• the International Laser Class, 
  • Bruce Kirby Inc. 
  • and maybe somebody else whose name has been rubbed out after 18 years of wear.

I guess it's a message that you should always read the small print.


What are those shiny letters running diagonally all over the background of the plaque?


What the hell does that mean?

Do I have a counterfeit boat?


Wednesday, March 13, 2013

The Kirby Torch Song

I have no idea what this is all about but it's out there on YouTube...



Thanks to commenter Litoralis on yesterday's post for discovering that Bruce Kirby Inc. has recently filed a trademark application for this stylized image of a torch, and for pointing out that if you were planning to market a boat called a Kirby Torch, this would be an excellent sail insignia to use.

Tuesday, March 12, 2013

Kirby Torch

There have been a lot of rumors floating around the Interwebs that the Australian manufacturer of Lasers, PSA, with the support of Bruce Kirby the designer of the Laser, is planning to distribute in various parts of the world a boat that looks like a Laser, swims like a Laser and quacks like a Laser, but that would not be called a Laser (on account of the fact that PSA does not own the rights to the Laser trademark in the territories where it wants to sell this boat.) See, for example, this post on the Laser forum.

The Laser Center at Cabarete even ran a competition to select the new name for the Laser-that-is-not-a-Laser.

I did submit a brilliant suggestion to that competition but I just discovered that it was probably wrong. Today while idly googling for information about Bruce Kirby trademark registrations (as one does) I came across this trademark application filed on behalf of Bruce Kirby, Inc. in November 2012 under the Goods and Services category of "Boats; sail boats" for the trademark KIRBY TORCH.

Hmmm. Now I wonder what boat Bruce would be planning to use that trademark for? It wouldn't be a bad name for a single-handed Olympic sailboat, would it?

Update 12 March 2013 7:20 PM. And by the way, the domain name was registered by Bruce Kirby's lawyer last month. See WHOIS.

Update 12 March 2013 9:30 PM. And has also been bought by the same lawyer. 

Monday, March 11, 2013

Shit Hits the Fan

The shit finally hit the fan...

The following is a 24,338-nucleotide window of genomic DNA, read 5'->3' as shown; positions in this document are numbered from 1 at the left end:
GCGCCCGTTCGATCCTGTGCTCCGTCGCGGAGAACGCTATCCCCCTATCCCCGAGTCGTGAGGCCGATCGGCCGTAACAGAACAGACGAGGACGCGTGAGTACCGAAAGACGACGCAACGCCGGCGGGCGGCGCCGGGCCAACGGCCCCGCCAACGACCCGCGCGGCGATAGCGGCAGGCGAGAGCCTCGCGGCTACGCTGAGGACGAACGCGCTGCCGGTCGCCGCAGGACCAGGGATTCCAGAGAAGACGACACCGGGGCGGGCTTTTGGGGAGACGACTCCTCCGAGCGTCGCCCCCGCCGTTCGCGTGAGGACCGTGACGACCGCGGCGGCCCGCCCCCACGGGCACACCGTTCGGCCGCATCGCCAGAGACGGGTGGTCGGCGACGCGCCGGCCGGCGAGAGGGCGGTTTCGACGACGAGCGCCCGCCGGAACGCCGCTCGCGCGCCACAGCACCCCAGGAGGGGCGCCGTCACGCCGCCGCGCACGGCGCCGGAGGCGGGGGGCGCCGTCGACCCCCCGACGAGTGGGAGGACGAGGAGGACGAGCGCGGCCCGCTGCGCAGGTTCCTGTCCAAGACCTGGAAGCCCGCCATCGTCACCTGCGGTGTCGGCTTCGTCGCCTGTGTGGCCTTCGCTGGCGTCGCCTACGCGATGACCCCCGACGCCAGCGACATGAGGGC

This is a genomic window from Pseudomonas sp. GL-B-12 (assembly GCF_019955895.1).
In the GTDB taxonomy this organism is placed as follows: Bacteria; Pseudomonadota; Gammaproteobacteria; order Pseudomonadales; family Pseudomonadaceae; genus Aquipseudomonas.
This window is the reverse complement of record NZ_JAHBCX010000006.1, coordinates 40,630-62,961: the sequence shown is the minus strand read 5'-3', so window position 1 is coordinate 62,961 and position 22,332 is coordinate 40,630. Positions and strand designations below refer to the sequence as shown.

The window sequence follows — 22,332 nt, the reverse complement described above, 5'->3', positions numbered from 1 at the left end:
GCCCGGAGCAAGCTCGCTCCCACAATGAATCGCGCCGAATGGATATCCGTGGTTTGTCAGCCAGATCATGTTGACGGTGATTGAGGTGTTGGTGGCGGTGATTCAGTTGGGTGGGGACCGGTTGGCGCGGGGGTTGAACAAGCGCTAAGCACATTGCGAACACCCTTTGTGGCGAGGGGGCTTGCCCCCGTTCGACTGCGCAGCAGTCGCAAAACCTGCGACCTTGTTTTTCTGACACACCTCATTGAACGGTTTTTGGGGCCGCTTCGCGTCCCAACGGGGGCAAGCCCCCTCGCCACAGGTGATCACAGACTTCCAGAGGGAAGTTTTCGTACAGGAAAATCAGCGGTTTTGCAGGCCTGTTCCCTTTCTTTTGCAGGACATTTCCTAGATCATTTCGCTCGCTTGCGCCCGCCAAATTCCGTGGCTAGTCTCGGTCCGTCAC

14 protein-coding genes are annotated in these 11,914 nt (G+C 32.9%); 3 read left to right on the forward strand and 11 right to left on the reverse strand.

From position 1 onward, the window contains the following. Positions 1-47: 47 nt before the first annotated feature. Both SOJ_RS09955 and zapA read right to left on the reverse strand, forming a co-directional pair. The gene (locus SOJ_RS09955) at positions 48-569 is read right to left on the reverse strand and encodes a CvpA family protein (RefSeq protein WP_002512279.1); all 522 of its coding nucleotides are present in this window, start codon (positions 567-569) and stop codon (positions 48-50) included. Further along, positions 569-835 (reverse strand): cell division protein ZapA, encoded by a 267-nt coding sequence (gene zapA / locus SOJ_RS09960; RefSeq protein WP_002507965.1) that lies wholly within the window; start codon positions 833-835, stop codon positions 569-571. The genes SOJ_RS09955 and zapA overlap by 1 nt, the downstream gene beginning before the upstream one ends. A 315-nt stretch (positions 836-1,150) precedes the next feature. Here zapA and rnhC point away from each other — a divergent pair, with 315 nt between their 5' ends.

I have written before (see Three Laser Classes? for example) about the dispute between the designer of the Laser, Bruce Kirby, and the major Laser manufacturer in the world, LaserPerfomance.

The Laser class has been caught in the middle, trying as best it can to help the parties resolve their differences and not to get caught in the crossfire. The dispute has dragged on for a couple of years.

Now it has gone legal...

Bruce Kirby has filed a lawsuit against LaserPerformance (Europe) Limited, its owner Farzad Rastegar, a couple of other companies which, as far as I can gather, are part of Rastegar's empire and...

the International Laser Class and 

the International Sailing Federation.

What should I do?
  1. Hunker down and hope it all gets solved satisfactorily sooner or later?

  2. Buy a new Laser before they run out?

  3. Not buy a new Laser because it might not really be a legal Laser?

  4. Buy as many good quality second-hand Lasers as I can in order to make a killing when the supply of legal Lasers runs out?

  5. Switch to sailing Sunfish?

  6. Emigrate to Australia?

Any IP lawyers out there who can explain this to me in words of less than four syllables?

Sunday, March 10, 2013

Rocket Science?

What is this?

An ad for the American Ladder Company?

A deleted scene from the movie Good Will Hunting?

The design team for ORACLE TEAM USA working on the AC72 foil design?

The Executive Committee of the North American Laser Class trying to figure a way out of the current dispute between the Laser builders and the Laser designer and ISAF and god knows who else?

I have no idea.

Laser Yoga?

I have warned you people before.

Please don't leave totally anonymous comments on my blog. Even if you are not able to use any of the options offered by Google to put a name on your comments, then at least put some pseudonym at the end of your text like Genie and Wavedancer do.

Then we will all sorta kinda "know" you if you leave multiple comments and that helps build the sense of community among the people who are crazy enough to follow this blog.

Look at the dude in the picture.

He is one of my anonymous commenters.

But thanks to my Granular Online Ubiquitous Tracking and Personal Identification Sleuthing Software, GOUTPISS, coupled with my Correlated Holistic Optimized Portal to Sail Numbers and IP Addresses, CHOPSNIPA, I now have the technology to identify anonymous commenters. I then place a contract with my global network of paparazzi and they find the guilty parties and shoot intimate photos of them at their most embarrassing moments.